“Part of the reason we’re so aggressive about testing is to find those people that would be missed otherwise (but) it makes our numbers look higher,” said Dr. Paul Ebbert, chief medical officer of the Northern Arapaho Tribe’s Wind River Family & Community Health Care said in a previous interview, adding that the state, county and tribes have worked well together and respectfully in testing and contact tracing. 

As Fremont County increases its capability to test and contact trace other county residents, Gee said Friday that he expects the number of confirmed cases to continue to rise before plateauing and eventually decreasing. 

While he said officials in Fremont County are seeing encouraging trends, it could be a week or two before they can say whether case numbers are decreasing or leveling out.

Statewide, health officials had confirmed 420 cases of COVID-19. 

For Wyoming Department of Health Infectious Disease Epidemiology Unit Manager Clay Van Houten and his team of epidemiologists, that’s meant hectic workdays tracing the origins of each case, and who it may have spread to. 

“I think we’re all holding up pretty well ... it has been very long hours and nights and weekends kind of consistently for the last few months, but it’s important work,” he said. “This is why we got into public health, to help in these exact situations.”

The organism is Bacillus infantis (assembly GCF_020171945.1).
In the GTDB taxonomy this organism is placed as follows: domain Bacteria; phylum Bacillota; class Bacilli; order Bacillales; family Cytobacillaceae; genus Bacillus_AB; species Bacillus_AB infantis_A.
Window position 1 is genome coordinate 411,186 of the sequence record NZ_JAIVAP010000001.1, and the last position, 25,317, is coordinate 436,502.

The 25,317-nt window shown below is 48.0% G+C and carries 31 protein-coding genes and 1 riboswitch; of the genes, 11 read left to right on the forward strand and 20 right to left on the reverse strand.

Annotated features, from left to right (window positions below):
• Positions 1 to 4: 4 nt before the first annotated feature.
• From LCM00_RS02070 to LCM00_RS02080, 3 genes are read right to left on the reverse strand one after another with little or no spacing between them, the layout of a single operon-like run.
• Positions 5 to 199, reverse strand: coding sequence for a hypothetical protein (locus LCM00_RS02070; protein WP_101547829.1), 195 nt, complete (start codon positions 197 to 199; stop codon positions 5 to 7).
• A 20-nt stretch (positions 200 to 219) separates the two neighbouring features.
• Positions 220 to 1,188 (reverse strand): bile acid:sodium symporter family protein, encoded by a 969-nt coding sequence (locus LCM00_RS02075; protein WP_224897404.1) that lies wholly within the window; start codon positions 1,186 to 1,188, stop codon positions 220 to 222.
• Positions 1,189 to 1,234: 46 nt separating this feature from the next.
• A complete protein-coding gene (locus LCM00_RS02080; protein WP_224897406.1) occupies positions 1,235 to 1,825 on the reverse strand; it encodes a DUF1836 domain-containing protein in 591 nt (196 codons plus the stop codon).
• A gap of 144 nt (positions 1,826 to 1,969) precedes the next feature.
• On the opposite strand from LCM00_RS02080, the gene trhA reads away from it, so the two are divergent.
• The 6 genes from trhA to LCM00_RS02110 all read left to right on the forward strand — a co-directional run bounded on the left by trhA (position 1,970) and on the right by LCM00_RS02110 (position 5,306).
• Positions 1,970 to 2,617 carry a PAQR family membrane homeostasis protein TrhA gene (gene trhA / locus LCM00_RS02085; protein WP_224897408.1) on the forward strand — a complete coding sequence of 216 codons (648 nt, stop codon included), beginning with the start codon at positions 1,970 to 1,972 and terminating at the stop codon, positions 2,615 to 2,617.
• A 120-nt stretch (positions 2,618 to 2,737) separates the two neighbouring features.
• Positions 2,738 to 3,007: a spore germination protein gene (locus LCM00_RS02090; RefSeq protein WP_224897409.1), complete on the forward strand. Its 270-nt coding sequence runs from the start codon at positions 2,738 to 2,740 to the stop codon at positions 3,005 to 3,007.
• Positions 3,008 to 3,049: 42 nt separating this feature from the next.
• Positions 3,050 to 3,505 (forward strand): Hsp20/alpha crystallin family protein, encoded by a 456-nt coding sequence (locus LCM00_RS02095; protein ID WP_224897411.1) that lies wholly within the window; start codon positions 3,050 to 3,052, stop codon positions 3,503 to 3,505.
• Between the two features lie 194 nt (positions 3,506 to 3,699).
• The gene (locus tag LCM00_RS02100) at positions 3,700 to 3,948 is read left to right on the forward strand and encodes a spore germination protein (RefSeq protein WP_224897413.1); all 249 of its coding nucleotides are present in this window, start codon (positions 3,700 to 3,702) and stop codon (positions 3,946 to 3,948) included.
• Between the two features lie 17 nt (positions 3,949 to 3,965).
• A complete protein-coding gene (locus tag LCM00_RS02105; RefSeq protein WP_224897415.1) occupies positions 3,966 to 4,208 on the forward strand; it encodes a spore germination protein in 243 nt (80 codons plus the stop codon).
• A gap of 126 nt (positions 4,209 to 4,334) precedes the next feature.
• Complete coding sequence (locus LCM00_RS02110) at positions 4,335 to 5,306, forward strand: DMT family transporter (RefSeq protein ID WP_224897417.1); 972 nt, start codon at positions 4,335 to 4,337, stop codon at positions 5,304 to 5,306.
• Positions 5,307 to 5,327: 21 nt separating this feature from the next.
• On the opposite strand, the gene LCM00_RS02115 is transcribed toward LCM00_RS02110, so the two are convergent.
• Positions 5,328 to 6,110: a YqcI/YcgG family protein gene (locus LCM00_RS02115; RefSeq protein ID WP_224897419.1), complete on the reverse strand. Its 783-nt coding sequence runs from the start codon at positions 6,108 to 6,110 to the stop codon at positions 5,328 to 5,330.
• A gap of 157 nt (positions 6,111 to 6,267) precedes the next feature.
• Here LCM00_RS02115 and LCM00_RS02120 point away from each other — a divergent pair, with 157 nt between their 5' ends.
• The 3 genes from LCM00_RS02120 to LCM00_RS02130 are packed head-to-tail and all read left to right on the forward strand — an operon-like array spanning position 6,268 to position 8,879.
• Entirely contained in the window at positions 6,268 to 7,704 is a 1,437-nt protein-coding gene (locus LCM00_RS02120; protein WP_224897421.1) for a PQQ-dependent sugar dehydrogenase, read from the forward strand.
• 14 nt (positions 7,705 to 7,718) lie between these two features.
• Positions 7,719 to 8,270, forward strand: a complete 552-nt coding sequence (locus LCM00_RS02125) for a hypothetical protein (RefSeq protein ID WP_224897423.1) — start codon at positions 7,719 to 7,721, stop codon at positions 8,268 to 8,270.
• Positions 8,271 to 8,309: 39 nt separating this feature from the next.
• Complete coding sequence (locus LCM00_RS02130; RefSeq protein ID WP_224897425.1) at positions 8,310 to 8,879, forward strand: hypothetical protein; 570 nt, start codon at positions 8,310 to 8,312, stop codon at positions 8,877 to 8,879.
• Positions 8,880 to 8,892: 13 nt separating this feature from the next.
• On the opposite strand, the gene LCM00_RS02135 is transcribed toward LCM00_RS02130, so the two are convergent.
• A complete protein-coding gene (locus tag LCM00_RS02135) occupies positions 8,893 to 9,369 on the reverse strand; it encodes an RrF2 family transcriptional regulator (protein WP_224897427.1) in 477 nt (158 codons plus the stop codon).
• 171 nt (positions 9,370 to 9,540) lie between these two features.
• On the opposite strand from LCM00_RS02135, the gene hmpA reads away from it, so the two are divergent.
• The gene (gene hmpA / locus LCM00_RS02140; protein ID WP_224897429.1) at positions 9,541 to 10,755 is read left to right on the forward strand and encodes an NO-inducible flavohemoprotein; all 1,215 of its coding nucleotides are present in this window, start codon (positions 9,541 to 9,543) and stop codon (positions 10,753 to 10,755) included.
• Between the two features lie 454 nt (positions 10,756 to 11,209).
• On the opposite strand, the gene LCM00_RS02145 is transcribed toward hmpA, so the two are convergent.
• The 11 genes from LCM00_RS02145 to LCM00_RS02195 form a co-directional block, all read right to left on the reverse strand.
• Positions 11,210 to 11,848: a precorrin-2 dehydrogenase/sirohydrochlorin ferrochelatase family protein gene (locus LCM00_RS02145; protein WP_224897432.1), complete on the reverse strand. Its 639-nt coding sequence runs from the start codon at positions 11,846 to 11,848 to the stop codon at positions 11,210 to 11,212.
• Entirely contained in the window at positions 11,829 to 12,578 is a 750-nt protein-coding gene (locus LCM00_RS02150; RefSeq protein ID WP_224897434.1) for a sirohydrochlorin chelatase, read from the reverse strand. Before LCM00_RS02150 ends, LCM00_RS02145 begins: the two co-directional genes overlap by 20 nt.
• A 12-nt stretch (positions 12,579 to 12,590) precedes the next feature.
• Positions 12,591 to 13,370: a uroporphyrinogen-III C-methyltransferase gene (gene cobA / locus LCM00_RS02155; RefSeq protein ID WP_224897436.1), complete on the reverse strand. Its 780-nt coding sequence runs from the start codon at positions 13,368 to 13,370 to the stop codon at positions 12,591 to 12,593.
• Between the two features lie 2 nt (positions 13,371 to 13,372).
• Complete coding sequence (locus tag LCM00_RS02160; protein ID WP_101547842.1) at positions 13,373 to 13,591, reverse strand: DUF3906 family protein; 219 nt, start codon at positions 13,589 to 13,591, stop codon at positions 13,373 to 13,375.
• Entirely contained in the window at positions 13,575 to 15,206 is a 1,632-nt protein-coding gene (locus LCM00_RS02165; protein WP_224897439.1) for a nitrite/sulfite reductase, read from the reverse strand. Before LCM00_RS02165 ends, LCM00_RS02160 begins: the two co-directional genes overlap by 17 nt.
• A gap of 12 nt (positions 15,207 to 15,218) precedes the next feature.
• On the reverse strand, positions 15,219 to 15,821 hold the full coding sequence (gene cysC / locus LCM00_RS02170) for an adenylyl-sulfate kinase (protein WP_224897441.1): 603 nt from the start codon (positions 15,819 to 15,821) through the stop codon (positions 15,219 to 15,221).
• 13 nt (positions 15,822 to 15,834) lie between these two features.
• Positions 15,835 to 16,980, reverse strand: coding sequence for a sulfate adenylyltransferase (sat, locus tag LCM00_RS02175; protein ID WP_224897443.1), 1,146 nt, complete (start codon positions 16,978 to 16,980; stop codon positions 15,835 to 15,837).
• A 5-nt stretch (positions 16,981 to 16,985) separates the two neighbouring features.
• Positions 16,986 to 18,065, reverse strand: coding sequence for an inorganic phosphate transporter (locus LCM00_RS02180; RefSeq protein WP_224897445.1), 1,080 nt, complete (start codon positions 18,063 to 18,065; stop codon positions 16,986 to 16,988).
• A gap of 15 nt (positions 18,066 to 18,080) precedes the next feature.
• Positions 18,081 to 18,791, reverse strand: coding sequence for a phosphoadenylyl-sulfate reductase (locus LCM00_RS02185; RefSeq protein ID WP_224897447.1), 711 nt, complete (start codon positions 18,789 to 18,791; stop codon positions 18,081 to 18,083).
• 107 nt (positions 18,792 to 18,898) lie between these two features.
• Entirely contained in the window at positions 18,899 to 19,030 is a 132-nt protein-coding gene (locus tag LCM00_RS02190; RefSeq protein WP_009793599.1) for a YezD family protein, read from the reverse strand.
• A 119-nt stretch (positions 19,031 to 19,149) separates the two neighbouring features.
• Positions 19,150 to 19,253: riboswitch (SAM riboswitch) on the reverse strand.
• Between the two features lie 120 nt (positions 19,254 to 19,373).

Contact tracing is one of the most basic – and important – tools that officials and health professionals have when combating and tracking a pandemic, Van Houten noted. 

After a person test positive, he explained, a contact tracer will interview them and ask how many people that person had close – not passing –contact with in the previous couple of days to figure out who may have been infected and catch them before they get sick or further spread the virus. 

“Honestly, at its core, contact tracing is fairly simple. It’s identifying cases and getting a hold of those people exposed to make sure we’re limiting transmission as much as possible,” Van Houten said. 

States should have 15 contact tracers per 100,000 residents – surging to 30 per 100,000 residents during a pandemic – to adequately monitor infectious diseases like COVID-19, according to a recent recommendation by the National Association of County & City Health Officials.